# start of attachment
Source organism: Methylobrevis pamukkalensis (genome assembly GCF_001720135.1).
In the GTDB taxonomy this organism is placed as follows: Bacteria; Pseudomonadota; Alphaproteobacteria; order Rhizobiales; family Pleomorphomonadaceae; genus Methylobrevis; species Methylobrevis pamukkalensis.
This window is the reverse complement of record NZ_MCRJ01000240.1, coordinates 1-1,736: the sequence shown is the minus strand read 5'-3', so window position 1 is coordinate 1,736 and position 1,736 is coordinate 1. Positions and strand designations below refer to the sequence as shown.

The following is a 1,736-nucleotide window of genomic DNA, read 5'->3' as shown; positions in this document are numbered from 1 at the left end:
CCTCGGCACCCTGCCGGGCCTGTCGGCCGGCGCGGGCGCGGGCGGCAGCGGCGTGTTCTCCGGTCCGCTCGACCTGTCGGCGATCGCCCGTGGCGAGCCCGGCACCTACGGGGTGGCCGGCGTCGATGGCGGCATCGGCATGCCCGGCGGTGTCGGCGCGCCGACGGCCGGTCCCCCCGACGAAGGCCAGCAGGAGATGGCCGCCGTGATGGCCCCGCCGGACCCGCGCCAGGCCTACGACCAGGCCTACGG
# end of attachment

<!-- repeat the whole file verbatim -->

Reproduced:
Source organism: Methylobrevis pamukkalensis (genome assembly GCF_001720135.1).
In the GTDB taxonomy this organism is placed as follows: Bacteria; Pseudomonadota; Alphaproteobacteria; order Rhizobiales; family Pleomorphomonadaceae; genus Methylobrevis; species Methylobrevis pamukkalensis.
This window is the reverse complement of record NZ_MCRJ01000240.1, coordinates 1-1,736: the sequence shown is the minus strand read 5'-3', so window position 1 is coordinate 1,736 and position 1,736 is coordinate 1. Positions and strand designations below refer to the sequence as shown.

The following is a 1,736-nucleotide window of genomic DNA, read 5'->3' as shown; positions in this document are numbered from 1 at the left end:
CCTCGGCACCCTGCCGGGCCTGTCGGCCGGCGCGGGCGCGGGCGGCAGCGGCGTGTTCTCCGGTCCGCTCGACCTGTCGGCGATCGCCCGTGGCGAGCCCGGCACCTACGGGGTGGCCGGCGTCGATGGCGGCATCGGCATGCCCGGCGGTGTCGGCGCGCCGACGGCCGGTCCCCCCGACGAAGGCCAGCAGGAGATGGCCGCCGTGATGGCCCCGCCGGACCCGCGCCAGGCCTACGACCAGGCCTACGG